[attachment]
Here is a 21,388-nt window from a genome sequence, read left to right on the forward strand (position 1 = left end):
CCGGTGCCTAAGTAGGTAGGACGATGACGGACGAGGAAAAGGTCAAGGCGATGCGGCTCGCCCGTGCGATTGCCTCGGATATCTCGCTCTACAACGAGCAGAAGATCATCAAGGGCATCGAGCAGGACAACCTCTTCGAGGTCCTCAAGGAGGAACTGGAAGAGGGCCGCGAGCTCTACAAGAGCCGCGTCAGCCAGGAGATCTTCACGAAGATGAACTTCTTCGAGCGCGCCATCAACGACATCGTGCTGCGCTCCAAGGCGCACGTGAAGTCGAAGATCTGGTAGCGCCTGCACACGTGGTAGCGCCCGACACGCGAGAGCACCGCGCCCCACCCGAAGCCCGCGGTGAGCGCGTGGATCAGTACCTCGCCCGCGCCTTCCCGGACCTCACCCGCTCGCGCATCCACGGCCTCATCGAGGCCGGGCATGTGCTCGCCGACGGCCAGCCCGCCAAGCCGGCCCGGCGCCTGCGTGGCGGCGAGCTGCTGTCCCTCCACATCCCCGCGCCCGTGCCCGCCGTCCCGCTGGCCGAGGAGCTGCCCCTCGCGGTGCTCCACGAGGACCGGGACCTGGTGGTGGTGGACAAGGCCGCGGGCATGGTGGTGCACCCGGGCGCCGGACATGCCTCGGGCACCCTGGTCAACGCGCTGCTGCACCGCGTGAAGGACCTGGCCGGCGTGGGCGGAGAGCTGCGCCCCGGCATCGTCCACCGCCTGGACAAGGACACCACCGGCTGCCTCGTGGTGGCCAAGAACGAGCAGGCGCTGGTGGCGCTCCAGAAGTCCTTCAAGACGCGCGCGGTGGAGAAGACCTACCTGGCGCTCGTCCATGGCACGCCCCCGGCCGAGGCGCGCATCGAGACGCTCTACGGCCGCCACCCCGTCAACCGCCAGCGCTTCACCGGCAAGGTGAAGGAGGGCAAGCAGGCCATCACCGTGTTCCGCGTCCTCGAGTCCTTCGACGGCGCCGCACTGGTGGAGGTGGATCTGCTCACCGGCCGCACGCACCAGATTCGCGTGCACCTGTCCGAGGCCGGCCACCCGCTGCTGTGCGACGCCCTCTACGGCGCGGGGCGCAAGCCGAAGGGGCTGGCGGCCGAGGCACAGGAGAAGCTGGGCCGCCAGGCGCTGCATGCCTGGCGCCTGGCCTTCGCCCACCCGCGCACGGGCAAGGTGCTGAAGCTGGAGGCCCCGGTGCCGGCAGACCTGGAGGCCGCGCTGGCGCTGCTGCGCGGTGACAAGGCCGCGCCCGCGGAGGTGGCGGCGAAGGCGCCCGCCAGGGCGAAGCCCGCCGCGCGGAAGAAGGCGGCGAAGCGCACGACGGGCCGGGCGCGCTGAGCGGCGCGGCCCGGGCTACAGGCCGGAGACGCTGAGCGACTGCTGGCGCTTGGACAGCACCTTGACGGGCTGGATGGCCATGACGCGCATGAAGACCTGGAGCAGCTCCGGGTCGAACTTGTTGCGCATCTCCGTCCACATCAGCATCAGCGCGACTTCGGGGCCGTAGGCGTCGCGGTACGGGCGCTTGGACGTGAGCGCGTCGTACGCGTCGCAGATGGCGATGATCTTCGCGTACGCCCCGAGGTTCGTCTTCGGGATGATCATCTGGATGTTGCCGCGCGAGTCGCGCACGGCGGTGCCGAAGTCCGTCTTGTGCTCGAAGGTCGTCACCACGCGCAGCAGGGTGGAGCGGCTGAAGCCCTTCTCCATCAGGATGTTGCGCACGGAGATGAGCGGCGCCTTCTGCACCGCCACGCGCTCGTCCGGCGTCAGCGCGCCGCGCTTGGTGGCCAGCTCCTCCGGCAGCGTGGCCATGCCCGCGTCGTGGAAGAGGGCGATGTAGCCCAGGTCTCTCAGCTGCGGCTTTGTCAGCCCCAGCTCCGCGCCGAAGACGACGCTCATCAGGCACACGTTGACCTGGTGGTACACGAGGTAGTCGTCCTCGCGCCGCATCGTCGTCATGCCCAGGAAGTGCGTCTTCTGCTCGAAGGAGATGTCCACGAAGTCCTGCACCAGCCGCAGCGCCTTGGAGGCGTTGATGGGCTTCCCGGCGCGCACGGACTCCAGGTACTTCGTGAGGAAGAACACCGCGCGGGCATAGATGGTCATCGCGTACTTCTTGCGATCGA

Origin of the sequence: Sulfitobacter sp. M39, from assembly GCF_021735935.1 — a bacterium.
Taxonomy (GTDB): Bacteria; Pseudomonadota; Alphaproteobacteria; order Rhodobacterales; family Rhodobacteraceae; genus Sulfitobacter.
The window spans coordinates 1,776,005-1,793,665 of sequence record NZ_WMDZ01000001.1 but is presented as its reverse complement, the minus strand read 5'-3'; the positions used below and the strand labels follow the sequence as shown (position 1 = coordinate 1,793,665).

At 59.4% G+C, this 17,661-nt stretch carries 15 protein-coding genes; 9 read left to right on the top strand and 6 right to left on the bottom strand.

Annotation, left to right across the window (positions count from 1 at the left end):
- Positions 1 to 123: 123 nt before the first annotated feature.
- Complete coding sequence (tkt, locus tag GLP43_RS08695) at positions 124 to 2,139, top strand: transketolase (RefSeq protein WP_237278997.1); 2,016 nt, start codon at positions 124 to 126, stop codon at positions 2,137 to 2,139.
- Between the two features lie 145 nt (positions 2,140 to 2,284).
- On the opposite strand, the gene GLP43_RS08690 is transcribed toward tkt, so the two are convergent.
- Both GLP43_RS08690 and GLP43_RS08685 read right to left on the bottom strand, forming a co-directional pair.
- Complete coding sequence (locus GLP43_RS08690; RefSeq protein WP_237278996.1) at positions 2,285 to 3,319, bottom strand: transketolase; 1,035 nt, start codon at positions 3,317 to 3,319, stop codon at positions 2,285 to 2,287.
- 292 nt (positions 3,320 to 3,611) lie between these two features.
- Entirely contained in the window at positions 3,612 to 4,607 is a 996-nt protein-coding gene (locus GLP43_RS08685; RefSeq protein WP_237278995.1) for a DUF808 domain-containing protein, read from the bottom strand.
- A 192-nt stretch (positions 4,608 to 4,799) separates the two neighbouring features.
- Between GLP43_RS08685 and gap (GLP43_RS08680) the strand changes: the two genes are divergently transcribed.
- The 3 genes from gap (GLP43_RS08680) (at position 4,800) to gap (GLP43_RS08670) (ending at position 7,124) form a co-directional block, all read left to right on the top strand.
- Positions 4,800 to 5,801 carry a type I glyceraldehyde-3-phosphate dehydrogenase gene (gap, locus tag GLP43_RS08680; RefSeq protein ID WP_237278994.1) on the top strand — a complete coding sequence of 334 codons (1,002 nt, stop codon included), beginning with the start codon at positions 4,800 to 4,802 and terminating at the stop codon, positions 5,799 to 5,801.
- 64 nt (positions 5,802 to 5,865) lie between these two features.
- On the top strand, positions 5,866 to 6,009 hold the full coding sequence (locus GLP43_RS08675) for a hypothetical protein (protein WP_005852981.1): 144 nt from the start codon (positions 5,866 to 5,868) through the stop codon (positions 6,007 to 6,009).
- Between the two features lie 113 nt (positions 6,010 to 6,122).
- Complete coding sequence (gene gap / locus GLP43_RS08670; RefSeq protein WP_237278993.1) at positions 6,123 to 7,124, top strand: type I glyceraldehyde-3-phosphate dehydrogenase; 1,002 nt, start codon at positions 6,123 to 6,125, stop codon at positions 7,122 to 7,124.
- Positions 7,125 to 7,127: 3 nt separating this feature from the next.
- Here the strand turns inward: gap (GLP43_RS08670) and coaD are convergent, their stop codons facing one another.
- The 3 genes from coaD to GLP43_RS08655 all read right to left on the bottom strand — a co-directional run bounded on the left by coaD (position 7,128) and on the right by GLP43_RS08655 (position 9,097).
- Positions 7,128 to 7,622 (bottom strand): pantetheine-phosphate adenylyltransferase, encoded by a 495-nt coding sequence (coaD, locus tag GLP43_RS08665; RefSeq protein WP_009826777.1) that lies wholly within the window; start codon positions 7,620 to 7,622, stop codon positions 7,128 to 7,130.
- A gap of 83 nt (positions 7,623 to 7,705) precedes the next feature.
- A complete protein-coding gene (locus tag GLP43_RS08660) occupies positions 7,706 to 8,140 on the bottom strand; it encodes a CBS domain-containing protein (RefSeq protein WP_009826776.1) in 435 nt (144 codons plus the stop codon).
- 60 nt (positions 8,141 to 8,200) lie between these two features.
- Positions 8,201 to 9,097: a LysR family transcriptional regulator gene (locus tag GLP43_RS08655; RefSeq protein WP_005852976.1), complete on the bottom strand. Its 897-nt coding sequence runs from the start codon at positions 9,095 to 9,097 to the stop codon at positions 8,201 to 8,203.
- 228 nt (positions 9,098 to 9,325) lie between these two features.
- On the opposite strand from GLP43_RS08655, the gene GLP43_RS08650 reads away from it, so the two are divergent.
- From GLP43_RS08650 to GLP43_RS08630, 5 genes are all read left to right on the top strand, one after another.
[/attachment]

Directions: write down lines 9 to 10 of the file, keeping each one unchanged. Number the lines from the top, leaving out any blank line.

- Complete coding sequence (tkt, locus tag GLP43_RS08695) at positions 124 to 2,139, top strand: transketolase (RefSeq protein WP_237278997.1); 2,016 nt, start codon at positions 124 to 126, stop codon at positions 2,137 to 2,139.
- Between the two features lie 145 nt (positions 2,140 to 2,284).